Pregnancy

When does morning sickness start and end?

June 30, 2021
Woman lying down covering her face with her hands - morning sickness start & end - Naytal

Short on time? Then the key things to know are:

  • Typically, morning sickness starts between 4 and 7 weeks after your last period, peaks around weeks 9 to 12 and resolves by week 20

  • Tiredness can worsen feelings of nausea so make sure you get enough sleep both during the night and by resting in the day

  • To help ease symptoms of morning sickness, try eating a plain breadstick or biscuit as soon as you wake up

  • You should also avoid any triggers that cause surges of nausea and vomiting such as spicy food, strong smells or overheating

  • In the majority of pregnancies morning sickness does not require medical intervention but there are some important symptoms to be aware of that need further assessment by a healthcare professional including a fever, stomach pain or changes in urine

 

Morning sickness, evening sickness, all day sickness!

The truth is that morning sickness is a somewhat misleading term for symptoms that can strike at any time of the day or night and includes anything from a mild feeling of nausea with no actual sickness to persistent vomiting.

Fortunately, these symptoms rarely last throughout pregnancy and are not associated with any worrying outcomes for the pregnancy or baby.

In this blog we share what ‘morning sickness’ entails, how long morning sickness lasts, how to ease symptoms and when to get help from a specialist.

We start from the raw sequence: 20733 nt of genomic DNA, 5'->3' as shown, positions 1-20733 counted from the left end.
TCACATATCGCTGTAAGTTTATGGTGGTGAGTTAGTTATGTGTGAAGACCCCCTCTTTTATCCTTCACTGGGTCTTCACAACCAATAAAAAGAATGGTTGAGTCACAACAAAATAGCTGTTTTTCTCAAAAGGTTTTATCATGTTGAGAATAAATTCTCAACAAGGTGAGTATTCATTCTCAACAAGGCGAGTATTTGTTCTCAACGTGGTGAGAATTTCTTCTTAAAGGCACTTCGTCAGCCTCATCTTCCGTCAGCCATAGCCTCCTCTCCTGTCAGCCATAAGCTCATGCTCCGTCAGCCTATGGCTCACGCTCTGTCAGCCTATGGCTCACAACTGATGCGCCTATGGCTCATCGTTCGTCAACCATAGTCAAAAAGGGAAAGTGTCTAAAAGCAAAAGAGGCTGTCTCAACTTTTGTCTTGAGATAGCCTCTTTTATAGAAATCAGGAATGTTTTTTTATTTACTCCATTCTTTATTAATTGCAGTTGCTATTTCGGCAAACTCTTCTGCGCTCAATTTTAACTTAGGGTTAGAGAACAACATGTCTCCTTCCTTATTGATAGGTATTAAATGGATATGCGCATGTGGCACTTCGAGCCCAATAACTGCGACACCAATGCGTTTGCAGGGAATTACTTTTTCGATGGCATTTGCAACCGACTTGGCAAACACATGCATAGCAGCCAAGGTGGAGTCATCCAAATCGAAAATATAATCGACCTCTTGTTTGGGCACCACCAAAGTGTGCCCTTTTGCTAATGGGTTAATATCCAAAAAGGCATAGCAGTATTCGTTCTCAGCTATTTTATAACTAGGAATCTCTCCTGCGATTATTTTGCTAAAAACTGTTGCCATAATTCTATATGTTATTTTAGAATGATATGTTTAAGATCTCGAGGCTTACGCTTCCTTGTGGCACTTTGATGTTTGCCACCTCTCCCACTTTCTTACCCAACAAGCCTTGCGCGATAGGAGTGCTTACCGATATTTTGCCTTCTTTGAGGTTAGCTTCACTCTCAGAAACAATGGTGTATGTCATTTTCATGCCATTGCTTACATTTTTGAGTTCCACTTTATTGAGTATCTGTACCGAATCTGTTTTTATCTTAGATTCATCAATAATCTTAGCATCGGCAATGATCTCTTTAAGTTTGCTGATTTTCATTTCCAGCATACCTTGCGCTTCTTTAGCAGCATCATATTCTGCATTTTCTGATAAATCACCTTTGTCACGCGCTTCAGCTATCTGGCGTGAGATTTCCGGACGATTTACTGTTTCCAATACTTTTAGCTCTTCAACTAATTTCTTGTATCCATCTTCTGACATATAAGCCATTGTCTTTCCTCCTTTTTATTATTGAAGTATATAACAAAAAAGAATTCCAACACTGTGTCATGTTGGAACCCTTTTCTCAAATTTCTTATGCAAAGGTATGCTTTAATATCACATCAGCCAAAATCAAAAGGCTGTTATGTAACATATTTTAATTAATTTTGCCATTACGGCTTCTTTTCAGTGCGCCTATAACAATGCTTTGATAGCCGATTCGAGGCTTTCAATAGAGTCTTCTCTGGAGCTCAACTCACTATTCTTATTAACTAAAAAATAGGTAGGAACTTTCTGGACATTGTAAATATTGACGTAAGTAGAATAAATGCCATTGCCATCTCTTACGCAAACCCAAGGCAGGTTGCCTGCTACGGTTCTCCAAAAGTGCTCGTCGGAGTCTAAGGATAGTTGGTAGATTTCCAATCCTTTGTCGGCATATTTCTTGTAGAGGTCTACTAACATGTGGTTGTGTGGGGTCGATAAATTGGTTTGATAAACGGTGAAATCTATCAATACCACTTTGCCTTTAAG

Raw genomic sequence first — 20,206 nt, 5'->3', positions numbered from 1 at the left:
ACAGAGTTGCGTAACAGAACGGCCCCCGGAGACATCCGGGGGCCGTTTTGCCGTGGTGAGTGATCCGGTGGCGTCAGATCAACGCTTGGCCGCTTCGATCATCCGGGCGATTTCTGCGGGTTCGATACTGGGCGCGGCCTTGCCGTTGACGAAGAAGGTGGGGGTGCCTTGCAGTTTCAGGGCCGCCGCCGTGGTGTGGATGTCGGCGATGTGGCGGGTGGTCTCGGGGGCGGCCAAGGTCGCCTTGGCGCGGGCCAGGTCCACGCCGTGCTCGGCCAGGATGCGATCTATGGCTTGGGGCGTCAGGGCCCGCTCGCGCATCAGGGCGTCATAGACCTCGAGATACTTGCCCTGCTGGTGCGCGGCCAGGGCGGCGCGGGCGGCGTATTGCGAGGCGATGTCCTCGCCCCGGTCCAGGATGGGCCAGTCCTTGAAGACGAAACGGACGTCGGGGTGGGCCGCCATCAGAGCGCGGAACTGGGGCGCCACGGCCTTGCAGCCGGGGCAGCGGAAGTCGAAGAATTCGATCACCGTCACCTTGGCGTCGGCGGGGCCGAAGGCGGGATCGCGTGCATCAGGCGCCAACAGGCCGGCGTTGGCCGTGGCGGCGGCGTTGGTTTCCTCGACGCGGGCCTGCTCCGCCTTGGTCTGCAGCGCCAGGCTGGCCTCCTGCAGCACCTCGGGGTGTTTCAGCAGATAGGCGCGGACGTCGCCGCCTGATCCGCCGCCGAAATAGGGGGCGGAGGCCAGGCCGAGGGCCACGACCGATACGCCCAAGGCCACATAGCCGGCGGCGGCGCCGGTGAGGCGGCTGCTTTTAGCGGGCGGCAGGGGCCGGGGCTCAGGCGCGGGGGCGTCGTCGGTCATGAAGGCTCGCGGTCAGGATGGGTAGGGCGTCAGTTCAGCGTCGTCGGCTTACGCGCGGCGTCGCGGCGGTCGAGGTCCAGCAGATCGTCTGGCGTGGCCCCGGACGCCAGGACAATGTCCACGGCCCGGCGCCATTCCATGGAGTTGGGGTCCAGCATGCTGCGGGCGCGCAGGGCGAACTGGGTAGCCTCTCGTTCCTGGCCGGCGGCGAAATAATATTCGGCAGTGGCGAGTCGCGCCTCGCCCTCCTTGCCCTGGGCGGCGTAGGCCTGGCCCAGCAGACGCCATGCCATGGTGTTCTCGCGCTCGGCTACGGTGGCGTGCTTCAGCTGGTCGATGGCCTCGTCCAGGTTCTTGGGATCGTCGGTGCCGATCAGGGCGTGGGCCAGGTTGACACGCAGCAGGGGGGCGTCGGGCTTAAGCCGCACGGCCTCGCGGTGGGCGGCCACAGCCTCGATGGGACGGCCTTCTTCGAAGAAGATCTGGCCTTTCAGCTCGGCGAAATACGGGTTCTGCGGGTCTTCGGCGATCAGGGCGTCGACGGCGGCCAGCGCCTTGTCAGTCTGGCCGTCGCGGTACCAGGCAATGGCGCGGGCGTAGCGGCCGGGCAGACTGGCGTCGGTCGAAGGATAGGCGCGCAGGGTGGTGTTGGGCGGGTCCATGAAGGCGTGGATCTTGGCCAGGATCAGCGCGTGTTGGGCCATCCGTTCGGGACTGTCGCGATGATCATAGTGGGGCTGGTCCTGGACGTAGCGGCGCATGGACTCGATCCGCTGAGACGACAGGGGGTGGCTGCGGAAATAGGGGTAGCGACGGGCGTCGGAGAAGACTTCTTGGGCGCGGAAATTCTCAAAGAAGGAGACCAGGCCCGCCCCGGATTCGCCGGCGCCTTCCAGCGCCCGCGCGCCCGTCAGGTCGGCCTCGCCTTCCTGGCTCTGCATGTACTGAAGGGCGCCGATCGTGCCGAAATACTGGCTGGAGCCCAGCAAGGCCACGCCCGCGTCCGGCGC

What is morning sickness?

Nausea and vomiting are incredibly common in the early stages of pregnancy and unfortunately, despite the name, it can occur throughout the day or night and it is common for the symptoms to fluctuate during the course of the day.

Morning sickness affects around 90% of pregnancies and it is a unique experience for every woman, and even varies dramatically between different pregnancies for the same woman.

For some women the most they experience is mild nausea that causes minimal disruption to their daily lives. Meanwhile others struggle for weeks with persistent, potentially disabling symptoms that merit medical assessment and potentially treatment.

When does morning sickness start and end?

Typically, morning sickness starts between 4 and 7 weeks after your last period. The symptoms of nausea and vomiting tend to peak in severity around weeks 9 to 12. For most women, after 12 weeks the most severe symptoms start to improve and fully resolve by around week 20.

There are a small minority of women whose symptoms persist beyond week 20 but this is very unusual. Importantly, if nausea and vomiting starts after 11 weeks, this is less likely to be due to morning sickness and other causes should be considered.

What can I do to help my morning sickness symptoms?

There is no cure for morning sickness, and it can feel like a long, exhausting waiting game to reach the second trimester of pregnancy when the most severe symptoms settle. However, it is helpful to know that there are some simple changes you can make to your diet and daily routine that can help ease and control those surges of sickness.

First and foremost, rest. Tiredness can worsen feelings of nausea so making it a priority to ensure you are getting enough sleep overnight and an opportunity to rest during the day is important.

Next, consider having a plain biscuit or breadstick at your bedside to eat as soon as you wake as this can help ease nausea and vomiting that strikes before breakfast. ‘Little and often’ is a helpful approach; eating and drinking small amounts more frequently than normal helps to meet your body’s nutritional requirements while avoiding aggravating nausea and vomiting symptoms.